Maui News photo by Matthew Thayer via AP / Harris English hits from the first tee during the final round of the PGA Tour's Tournament of Champions on Sunday at Kapalua Resort in Hawaii.

KAPALUA, Hawaii — Harris English was that player who always wanted the ball for the last shot. His trouble the past couple of years was getting off the bench and into the game.

English completed his turnaround from a winless drought of seven-plus years on the PGA Tour with a victory he believed was long overdue, making a six-foot birdie putt on the first playoff hole against Joaquin Niemann to win the Sentry Tournament of Champions on Sunday at Kapalua Resort.

He had the ball. And he was clutch.

The 31-year-old former Baylor School and University of Georgia golf star ran off four birdies in a five-hole stretch on the back nine to catch Niemann. Needing a birdie on the 18th hole of the Plantation Course, English hit a 3-iron so pure from a downhill lie that it rolled out to 10 feet from the cup for an eagle putt that he narrowly missed, settling for a 4-under-par 69 to force extra holes.

In the playoff, he lagged a long putt from off the front of the green to six feet for the winner, again on No. 18.

"When I was a kid, I loved having the ball when the clock's running out in basketball," English said. "I love — I love — the situations, and I crave getting back into that. I hadn't had it in a long time. You've got to have confidence in yourself."

Niemann did his part with a 9-under 64, matching the low score of this year's tournament, impressive considering the blustery wind that finally showed up on the final day in Maui.

The 22-year-old Chilean missed a six-foot birdie putt on the 18th that cost him, though, and in the playoff, with a 30-yard advantage off the tee, he tugged his shot just enough that it tumbled down the shaggy slope left of the 18th. A full swing with a lob wedge only got it up the hill to the fringe, and his birdie attempt from 15 feet was short.

"I had a perfect line the second shot, I just mishit it a little bit," Niemann said. "I got a little lucky that it carried the hazard, and then it was not an easy lie."

Niemann started the final round five shots behind and would have been happy at the start of the day to be in a playoff, but he couldn't help but think of the 18th.

"I just look back and I see those two par 5s. I made par," he said.

English and Nieman finished at 25-under 267 for 72 holes. It was the second straight year the tournament was decided by a playoff.

English once was among the rising American stars, winning a Nationwide Tour event while still an amateur and picking up two PGA Tour victories in a five-month span in 2013 early in his professional career, the FedEx St. Jude Classic in Memphis and the OHL Classic at Mayakoba in Mexico. Then he got into a funk, and he fell so far that he lost his full card in 2019 and was No. 369 in the Official World Golf Ranking. He played so well from there that he reached the Tour Championship last year, and it paid off in a big way.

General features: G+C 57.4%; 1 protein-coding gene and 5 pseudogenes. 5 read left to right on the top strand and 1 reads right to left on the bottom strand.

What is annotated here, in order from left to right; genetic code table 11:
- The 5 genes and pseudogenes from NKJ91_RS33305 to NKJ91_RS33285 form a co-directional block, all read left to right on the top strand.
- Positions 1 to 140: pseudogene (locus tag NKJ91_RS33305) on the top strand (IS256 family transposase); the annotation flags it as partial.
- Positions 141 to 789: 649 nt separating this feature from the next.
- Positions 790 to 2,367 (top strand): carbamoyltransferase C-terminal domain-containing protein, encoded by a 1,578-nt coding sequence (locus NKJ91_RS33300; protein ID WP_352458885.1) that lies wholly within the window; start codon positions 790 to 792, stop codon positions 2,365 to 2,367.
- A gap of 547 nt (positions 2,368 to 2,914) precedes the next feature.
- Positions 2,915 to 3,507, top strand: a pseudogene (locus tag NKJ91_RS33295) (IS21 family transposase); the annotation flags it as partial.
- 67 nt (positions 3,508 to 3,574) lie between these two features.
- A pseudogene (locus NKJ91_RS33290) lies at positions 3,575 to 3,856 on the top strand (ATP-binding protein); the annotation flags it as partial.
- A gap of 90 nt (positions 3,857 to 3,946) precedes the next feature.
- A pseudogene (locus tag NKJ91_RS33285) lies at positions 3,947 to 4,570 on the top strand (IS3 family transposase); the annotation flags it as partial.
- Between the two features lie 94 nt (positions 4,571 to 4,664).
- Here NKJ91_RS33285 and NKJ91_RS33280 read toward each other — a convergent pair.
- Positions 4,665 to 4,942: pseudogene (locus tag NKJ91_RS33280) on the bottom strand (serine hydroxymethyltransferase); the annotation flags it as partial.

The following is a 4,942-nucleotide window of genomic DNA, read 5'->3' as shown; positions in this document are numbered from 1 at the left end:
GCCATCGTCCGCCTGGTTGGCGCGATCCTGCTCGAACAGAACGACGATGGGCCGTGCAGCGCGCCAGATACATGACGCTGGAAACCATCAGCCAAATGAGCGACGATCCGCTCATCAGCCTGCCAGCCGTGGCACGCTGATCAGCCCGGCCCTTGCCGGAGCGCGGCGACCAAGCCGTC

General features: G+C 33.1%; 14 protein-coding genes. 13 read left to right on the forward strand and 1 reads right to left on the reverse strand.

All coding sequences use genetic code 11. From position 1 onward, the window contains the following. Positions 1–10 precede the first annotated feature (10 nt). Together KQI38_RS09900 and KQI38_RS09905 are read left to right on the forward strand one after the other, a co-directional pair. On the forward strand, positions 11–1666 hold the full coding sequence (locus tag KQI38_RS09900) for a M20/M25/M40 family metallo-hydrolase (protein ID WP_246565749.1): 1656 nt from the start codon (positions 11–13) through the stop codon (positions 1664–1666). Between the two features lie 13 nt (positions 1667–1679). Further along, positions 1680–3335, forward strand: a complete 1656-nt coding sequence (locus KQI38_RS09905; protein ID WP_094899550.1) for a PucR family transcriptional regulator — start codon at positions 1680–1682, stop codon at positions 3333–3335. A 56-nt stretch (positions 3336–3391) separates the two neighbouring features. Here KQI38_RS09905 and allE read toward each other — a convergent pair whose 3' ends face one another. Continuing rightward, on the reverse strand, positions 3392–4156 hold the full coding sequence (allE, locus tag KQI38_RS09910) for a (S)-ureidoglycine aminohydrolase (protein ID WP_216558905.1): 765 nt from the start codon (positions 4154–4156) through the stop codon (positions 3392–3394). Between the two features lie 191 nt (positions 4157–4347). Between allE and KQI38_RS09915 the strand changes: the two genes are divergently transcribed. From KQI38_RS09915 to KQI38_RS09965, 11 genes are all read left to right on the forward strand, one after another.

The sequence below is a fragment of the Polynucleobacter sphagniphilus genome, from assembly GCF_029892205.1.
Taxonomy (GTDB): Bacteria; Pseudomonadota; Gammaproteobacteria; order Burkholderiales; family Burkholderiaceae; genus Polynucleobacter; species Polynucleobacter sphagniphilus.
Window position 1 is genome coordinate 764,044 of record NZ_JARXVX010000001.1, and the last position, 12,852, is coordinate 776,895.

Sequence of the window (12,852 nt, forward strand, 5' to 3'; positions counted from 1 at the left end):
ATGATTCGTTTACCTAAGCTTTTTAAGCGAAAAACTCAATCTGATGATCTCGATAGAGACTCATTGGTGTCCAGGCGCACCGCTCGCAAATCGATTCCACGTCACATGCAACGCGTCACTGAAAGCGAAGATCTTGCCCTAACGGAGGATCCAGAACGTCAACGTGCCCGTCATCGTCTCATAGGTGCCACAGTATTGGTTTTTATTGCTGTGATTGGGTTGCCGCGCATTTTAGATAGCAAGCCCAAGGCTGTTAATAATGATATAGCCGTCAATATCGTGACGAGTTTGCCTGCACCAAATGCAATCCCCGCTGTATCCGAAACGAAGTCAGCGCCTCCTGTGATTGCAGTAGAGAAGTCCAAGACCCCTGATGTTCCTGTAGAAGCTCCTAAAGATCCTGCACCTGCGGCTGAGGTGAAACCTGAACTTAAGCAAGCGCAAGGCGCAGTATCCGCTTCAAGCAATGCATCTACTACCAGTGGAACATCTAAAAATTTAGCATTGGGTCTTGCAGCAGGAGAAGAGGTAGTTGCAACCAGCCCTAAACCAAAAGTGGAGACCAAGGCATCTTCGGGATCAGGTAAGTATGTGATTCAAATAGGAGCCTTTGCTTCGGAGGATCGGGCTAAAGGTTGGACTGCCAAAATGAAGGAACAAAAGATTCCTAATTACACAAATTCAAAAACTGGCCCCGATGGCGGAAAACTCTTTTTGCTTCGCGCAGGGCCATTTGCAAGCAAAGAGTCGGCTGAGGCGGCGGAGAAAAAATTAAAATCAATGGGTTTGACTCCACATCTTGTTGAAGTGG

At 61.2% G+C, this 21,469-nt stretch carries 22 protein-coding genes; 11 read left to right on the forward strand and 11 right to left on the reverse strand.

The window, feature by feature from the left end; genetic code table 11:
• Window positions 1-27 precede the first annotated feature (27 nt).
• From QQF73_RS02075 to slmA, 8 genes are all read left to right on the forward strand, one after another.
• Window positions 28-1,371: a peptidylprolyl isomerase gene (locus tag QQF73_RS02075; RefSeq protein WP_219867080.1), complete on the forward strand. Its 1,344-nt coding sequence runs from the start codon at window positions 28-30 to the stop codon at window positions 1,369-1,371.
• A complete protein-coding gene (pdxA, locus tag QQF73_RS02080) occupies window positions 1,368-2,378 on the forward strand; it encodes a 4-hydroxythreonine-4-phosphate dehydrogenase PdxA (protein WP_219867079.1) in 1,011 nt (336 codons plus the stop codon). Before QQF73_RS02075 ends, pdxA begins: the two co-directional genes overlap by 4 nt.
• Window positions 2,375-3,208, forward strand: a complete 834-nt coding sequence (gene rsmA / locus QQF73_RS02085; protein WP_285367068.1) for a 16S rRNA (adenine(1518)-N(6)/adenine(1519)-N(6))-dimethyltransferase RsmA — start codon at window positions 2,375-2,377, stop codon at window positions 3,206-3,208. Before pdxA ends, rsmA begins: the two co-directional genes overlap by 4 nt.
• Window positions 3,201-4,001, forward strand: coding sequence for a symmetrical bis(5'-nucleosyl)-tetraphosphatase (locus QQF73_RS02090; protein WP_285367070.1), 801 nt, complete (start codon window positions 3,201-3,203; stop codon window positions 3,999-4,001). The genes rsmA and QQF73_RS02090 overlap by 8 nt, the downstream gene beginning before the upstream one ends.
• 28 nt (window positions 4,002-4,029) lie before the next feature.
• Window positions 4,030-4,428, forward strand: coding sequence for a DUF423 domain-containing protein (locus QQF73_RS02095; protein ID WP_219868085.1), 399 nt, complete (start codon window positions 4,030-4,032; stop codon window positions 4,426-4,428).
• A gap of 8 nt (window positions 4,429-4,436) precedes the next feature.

In a normal year, English wouldn't have been at Kapalua for the winners-only event that follows the flip of the calendar. Because of the COVID-19 pandemic that shut down the PGA Tour for three months, the field was expanded to include anyone who reached the Tour Championship; Niemann also didn't win last year.

The fact English made it to the Tour Championship speaks to his turnaround. The Sea Island, Georgia, resident did everything but win last season, and then he took care of that in the first tournament of the year, where he had at least a share of the lead after every round. English now goes to No. 17 in the world, a career best.

"It's awesome to get some validation," said English, who did have three unofficial money wins since his first PGA Tour victories, pairing with former Georgia Tech standout and fellow PGA Tour player Matt Kuchar in 2013, 2016 and last month to win the team event known now as the QBE Shootout.

Justin Thomas stayed in the mix at Kapalua one day after he was heard uttering a homophobic slur under his breath after missing a short putt. Thomas apologized on Saturday and did so again after a 66 left him one shot out of the playoff. He missed an eight-foot birdie chance on the 16th, three-putted from long range on the 17th for a bogey, and a birdie on the final hole wasn't enough.

Dustin Johnson, in his first start since winning the Masters on Nov. 15, made an early run until he lost a tee shot in the native grass on No. 12 and made a double bogey. He shot a 69 and tied for 11th, ending his streak of seven consecutive top 10 finishes dating to the first week in August.

Ryan Palmer, who shared the 54-hole lead with English, had an early lead with an eagle on the fifth hole of the final round. His hopes came undone when his tee shot on the par-3 11th turned left with the wind into the shin-high grass. It took him two to get out, and he made a double bogey. Palmer rallied with four birdies on his last five holes but shot a 71 to finish two back and alone in fourth.

The most significant wind of the tourney eventually allowed for some separation, and it came down to English, Niemann and Thomas over the final hour. English got back in the game by running off four birdies in a five-hole stretch starting at No. 11, and he appeared to be in control until attacking a back pin on the 16th, going just over the green and making a bogey.

He wound up making the 18th his clutch hole — twice.